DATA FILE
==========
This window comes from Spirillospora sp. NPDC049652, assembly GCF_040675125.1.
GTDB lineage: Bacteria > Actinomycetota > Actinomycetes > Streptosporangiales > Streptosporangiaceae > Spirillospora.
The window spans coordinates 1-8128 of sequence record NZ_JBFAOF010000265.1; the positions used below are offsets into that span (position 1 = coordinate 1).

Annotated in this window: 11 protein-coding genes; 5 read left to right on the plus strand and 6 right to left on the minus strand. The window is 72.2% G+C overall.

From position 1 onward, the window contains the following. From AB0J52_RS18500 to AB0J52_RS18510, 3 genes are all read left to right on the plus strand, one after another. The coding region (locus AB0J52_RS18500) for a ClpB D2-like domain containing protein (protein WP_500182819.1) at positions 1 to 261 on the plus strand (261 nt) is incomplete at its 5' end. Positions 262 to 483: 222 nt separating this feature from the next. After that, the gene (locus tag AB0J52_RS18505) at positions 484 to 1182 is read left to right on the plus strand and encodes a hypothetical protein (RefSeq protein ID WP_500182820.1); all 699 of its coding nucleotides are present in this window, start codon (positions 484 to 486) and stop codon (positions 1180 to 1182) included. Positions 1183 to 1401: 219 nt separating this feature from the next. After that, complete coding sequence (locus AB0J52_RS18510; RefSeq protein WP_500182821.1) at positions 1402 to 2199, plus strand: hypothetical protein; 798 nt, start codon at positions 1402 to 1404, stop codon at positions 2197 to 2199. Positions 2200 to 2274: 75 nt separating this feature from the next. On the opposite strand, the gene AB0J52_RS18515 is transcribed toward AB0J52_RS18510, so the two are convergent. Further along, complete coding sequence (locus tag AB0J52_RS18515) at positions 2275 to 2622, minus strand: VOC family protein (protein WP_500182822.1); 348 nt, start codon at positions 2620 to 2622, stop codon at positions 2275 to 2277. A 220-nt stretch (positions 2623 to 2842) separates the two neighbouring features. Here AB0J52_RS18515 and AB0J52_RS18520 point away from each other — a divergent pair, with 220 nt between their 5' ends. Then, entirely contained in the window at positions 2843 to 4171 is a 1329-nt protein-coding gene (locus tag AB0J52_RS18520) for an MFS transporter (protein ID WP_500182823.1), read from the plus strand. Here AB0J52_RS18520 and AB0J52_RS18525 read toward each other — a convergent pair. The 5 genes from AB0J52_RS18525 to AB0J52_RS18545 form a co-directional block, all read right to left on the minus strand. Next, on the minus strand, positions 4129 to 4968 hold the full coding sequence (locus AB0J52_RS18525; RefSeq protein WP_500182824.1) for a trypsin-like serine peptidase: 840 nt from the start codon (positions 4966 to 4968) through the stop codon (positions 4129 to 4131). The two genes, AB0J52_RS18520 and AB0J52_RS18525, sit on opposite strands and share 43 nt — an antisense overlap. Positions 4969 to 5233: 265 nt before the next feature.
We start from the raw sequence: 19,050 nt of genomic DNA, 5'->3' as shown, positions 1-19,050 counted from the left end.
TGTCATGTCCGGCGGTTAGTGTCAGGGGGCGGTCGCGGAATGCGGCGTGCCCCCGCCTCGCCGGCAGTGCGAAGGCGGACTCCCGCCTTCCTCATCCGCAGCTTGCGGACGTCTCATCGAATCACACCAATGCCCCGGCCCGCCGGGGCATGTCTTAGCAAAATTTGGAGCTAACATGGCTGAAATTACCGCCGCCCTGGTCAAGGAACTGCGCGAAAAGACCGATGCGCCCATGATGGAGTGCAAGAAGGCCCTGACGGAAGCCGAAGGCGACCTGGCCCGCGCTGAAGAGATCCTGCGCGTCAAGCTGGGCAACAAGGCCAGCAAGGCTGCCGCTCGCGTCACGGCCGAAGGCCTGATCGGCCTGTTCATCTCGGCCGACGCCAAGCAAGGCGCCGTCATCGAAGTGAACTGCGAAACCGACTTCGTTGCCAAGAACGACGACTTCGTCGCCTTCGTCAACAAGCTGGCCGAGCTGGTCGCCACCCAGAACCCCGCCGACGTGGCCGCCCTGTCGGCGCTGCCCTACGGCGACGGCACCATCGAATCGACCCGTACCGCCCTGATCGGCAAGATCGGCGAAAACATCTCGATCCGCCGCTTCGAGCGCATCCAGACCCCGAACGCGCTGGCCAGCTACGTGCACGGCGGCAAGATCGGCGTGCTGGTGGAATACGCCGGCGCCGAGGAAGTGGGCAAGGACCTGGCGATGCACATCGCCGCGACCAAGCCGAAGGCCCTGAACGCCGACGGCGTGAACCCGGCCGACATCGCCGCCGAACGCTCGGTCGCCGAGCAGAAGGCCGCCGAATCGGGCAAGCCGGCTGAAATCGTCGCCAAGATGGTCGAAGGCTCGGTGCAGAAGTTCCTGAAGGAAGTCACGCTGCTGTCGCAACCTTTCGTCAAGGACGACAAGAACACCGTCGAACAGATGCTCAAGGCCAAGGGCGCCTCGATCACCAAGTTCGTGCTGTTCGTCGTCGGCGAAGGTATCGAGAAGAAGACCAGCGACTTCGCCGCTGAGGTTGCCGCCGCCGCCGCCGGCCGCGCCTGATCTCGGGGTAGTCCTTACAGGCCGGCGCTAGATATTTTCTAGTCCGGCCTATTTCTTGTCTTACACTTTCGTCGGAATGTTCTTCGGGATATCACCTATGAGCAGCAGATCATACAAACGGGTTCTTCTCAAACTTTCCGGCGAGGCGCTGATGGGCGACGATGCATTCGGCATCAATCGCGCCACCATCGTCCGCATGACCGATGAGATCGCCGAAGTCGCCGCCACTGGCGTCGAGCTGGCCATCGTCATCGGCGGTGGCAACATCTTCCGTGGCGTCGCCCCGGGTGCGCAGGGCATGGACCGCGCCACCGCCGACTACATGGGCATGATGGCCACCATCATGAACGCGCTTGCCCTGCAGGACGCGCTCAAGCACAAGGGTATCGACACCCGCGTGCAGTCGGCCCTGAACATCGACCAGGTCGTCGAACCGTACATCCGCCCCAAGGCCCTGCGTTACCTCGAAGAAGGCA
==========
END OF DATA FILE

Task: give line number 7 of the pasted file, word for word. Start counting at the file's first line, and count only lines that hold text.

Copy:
TGTCATGTCCGGCGGTTAGTGTCAGGGGGCGGTCGCGGAATGCGGCGTGCCCCCGCCTCGCCGGCAGTGCGAAGGCGGACTCCCGCCTTCCTCATCCGCAGCTTGCGGACGTCTCATCGAATCACACCAATGCCCCGGCCCGCCGGGGCATGTCTTAGCAAAATTTGGAGCTAACATGGCTGAAATTACCGCCGCCCTGGTCAAGGAACTGCGCGAAAAGACCGATGCGCCCATGATGGAGTGCAAGAAGGCCCTGACGGAAGCCGAAGGCGACCTGGCCCGCGCTGAAGAGATCCTGCGCGTCAAGCTGGGCAACAAGGCCAGCAAGGCTGCCGCTCGCGTCACGGCCGAAGGCCTGATCGGCCTGTTCATCTCGGCCGACGCCAAGCAAGGCGCCGTCATCGAAGTGAACTGCGAAACCGACTTCGTTGCCAAGAACGACGACTTCGTCGCCTTCGTCAACAAGCTGGCCGAGCTGGTCGCCACCCAGAACCCCGCCGACGTGGCCGCCCTGTCGGCGCTGCCCTACGGCGACGGCACCATCGAATCGACCCGTACCGCCCTGATCGGCAAGATCGGCGAAAACATCTCGATCCGCCGCTTCGAGCGCATCCAGACCCCGAACGCGCTGGCCAGCTACGTGCACGGCGGCAAGATCGGCGTGCTGGTGGAATACGCCGGCGCCGAGGAAGTGGGCAAGGACCTGGCGATGCACATCGCCGCGACCAAGCCGAAGGCCCTGAACGCCGACGGCGTGAACCCGGCCGACATCGCCGCCGAACGCTCGGTCGCCGAGCAGAAGGCCGCCGAATCGGGCAAGCCGGCTGAAATCGTCGCCAAGATGGTCGAAGGCTCGGTGCAGAAGTTCCTGAAGGAAGTCACGCTGCTGTCGCAACCTTTCGTCAAGGACGACAAGAACACCGTCGAACAGATGCTCAAGGCCAAGGGCGCCTCGATCACCAAGTTCGTGCTGTTCGTCGTCGGCGAAGGTATCGAGAAGAAGACCAGCGACTTCGCCGCTGAGGTTGCCGCCGCCGCCGCCGGCCGCGCCTGATCTCGGGGTAGTCCTTACAGGCCGGCGCTAGATATTTTCTAGTCCGGCCTATTTCTTGTCTTACACTTTCGTCGGAATGTTCTTCGGGATATCACCTATGAGCAGCAGATCATACAAACGGGTTCTTCTCAAACTTTCCGGCGAGGCGCTGATGGGCGACGATGCATTCGGCATCAATCGCGCCACCATCGTCCGCATGACCGATGAGATCGCCGAAGTCGCCGCCACTGGCGTCGAGCTGGCCATCGTCATCGGCGGTGGCAACATCTTCCGTGGCGTCGCCCCGGGTGCGCAGGGCATGGACCGCGCCACCGCCGACTACATGGGCATGATGGCCACCATCATGAACGCGCTTGCCCTGCAGGACGCGCTCAAGCACAAGGGTATCGACACCCGCGTGCAGTCGGCCCTGAACATCGACCAGGTCGTCGAACCGTACATCCGCCCCAAGGCCCTGCGTTACCTCGAAGAAGGCA